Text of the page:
Todd Axtell’s final patrol as St. Paul Police Chief

Before embarking on a boat trip with friends last summer, Todd Axtell bought a satellite phone that he thought would work while he was rocking on Lake Superior. For the past six years, the St. Paul Police Chief has been available 24 hours a day. He even took a call on his honeymoon in Las Vegas that cut the trip short.

“That’s about as far away from my phone as I’ve ever been,” he said in a recent interview, gesturing to his desk a few feet away.

After leading the Minnesota capital’s police force through a global pandemic, a stretch of record-breaking gun violence and civil unrest, Axtell is ready to pull the plug. He is retiring Wednesday from the St. Paul Police Department after 33 years with the agency.

Although many aspects of his profession came under scrutiny, Axtell remained a popular leader in St. Paul. And it wasn’t just the crisis calls he took – Axtell was constantly answering questions and inquiries from politicians, business owners, activists, journalists and countless others 24 hours a day.

“He has a universal trust and respect that is truly unique,” said B. Kyle, President and CEO of the St. Paul Area Chamber of Commerce.

“The continuity we’ve seen over the years has built trust in the community,” said Wa Houa Vue, former president of the Hmong 18 Council.

“Every time we’ve asked to meet with him, it’s been within 24 hours,” said Tyrone Terrill, president of the African American Leadership Council. “He will be missed.”

Early Tests

Raised in a trailer park in Northfield, Axtell’s hero was his late grandfather, a police officer in Silver Bay, Minnesota. After high school, Axtell earned a law enforcement degree and began his career in the small town police department. In 1989 he found his dream job in St. Paul.

Axtell, 54, rose quickly through the ranks, working in all three districts, gang unit, narcotics and special investigations. Former Mayor Chris Coleman radiantly remembers Axtell’s parents Bill and Elaine when he was sworn in as chief in 2016.

The next day, Axtell’s phone rang: a man named Frank Baker had been hospitalized after being attacked by a St. Paul police dog and kicked by an officer who mistakenly believed he was an armed suspect.

Two weeks later, Philando Castile was shot dead by an officer in the Falcon Heights suburb. Although St. Paul officials were not involved, they had to face hundreds of protesters who flocked to Interstate 94 and camped outside the governor’s mansion for weeks.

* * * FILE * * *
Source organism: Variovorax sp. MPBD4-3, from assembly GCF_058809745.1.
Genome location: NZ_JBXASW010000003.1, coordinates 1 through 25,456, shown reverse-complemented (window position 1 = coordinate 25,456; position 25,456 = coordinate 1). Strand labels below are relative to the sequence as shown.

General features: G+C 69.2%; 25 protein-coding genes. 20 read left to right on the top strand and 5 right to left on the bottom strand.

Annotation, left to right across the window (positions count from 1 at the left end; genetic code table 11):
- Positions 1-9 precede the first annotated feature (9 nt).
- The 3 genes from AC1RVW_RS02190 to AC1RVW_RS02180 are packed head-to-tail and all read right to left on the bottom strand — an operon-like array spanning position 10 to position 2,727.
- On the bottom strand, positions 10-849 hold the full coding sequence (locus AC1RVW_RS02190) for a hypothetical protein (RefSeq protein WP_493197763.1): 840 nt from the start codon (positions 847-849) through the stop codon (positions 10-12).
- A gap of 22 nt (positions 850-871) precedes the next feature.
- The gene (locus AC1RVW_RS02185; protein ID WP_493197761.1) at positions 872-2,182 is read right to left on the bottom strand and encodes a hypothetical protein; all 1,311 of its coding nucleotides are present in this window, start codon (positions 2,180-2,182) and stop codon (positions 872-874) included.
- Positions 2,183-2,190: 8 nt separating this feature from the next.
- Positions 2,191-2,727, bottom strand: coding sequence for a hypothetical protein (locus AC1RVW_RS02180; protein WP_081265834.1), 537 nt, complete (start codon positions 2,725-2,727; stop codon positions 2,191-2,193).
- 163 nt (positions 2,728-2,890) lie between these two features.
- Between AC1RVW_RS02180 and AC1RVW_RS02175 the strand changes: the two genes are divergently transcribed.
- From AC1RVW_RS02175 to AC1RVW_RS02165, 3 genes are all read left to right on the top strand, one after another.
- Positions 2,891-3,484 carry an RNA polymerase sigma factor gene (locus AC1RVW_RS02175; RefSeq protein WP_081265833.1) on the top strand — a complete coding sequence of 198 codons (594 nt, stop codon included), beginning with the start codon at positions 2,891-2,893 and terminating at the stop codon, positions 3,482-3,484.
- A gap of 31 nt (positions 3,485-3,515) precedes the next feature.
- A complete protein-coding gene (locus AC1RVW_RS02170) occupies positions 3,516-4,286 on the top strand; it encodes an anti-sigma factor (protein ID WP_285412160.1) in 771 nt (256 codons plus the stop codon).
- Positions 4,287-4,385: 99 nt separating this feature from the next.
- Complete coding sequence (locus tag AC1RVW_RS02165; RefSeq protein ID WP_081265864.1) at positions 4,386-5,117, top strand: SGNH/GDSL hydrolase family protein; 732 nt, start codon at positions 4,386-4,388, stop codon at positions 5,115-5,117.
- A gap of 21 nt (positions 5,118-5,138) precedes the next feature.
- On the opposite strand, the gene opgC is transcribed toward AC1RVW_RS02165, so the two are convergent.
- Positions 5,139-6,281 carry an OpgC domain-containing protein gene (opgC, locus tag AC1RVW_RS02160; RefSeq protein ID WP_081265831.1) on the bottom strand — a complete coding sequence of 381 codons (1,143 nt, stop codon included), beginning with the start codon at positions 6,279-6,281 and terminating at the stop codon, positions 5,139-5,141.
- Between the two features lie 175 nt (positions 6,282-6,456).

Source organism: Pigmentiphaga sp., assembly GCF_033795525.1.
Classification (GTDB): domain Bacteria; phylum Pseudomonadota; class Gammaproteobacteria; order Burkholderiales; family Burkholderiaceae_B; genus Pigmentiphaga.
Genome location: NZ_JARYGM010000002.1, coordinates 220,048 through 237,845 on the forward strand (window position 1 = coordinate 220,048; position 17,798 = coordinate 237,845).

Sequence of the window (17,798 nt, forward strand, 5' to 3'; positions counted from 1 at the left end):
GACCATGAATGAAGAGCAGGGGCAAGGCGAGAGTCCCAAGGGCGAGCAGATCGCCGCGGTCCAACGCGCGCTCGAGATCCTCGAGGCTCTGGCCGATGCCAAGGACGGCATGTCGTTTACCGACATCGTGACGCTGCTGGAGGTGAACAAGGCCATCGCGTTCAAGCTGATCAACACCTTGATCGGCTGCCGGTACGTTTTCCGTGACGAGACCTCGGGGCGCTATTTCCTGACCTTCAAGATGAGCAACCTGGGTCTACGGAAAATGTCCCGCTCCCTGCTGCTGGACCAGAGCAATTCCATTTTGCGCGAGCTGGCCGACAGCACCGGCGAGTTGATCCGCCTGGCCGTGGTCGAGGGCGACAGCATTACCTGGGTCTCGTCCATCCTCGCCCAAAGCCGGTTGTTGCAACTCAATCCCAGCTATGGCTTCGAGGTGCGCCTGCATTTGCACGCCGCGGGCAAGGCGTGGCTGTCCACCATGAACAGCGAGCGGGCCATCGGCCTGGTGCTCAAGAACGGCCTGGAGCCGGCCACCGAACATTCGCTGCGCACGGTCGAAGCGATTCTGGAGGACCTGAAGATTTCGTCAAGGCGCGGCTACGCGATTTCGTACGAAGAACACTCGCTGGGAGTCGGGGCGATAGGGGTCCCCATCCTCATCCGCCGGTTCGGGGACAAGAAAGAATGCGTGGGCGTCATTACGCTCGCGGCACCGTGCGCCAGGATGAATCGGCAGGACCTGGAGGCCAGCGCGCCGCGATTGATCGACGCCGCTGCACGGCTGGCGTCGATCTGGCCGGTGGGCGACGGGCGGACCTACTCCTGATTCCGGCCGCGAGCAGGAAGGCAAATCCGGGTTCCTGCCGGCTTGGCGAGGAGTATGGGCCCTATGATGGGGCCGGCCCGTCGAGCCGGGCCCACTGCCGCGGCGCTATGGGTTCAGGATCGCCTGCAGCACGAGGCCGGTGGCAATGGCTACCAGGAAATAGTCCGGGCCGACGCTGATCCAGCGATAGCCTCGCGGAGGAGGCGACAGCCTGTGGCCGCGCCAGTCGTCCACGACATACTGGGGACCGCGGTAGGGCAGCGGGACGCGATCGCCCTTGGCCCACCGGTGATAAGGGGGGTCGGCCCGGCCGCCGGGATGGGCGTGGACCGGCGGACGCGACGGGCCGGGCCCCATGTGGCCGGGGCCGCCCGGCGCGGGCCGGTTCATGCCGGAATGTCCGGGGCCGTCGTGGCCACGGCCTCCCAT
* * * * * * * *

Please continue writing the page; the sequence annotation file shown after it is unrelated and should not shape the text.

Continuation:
“There were moments in that first summer when I would actually—just because I was exhausted and stressed—in my mind count down the months to a six-year term,” Axtell recalled. “Sometimes it felt more like a sentence than a term.”

Prioritizing engagement and diversity

As he settled into the role, Axtell quickly began working toward three priorities: community engagement, diversifying the police department to better reflect St. Paul’s changing demographics, and combating gun violence.

He immediately created a community engagement unit that oversaw the launch of new initiatives aimed at promoting positive police-public relations.

One such program was the Law Enforcement Career Path Academy, which police say was instrumental in making the department 41% more diverse over six years by removing barriers to low-income recruits.

Axtell is also credited with equipping the department with body-worn cameras, establishing a mental health department, and refocusing on officer training and wellness.

“At a time when police departments across the country are equipped with a really big light and microscope… our department really shone brightly,” Mayor Melvin Carter said. “Chief Axtell’s leadership was critical.”

challenges of violent crime

The escalating gun violence in the capital proved to be the most vexing problem of his tenure.

In the past three years, the shootings have increased — and Axtell has had to scramble to increase Homicide staff to cope with the growing caseload.

In 2020, the city matched its 1992 record of 34 homicides. Last year, St. Paul recorded 38 deaths. And the bloodshed has not abated; 18 murders so far in 2022 means the city is heading for another difficult summer.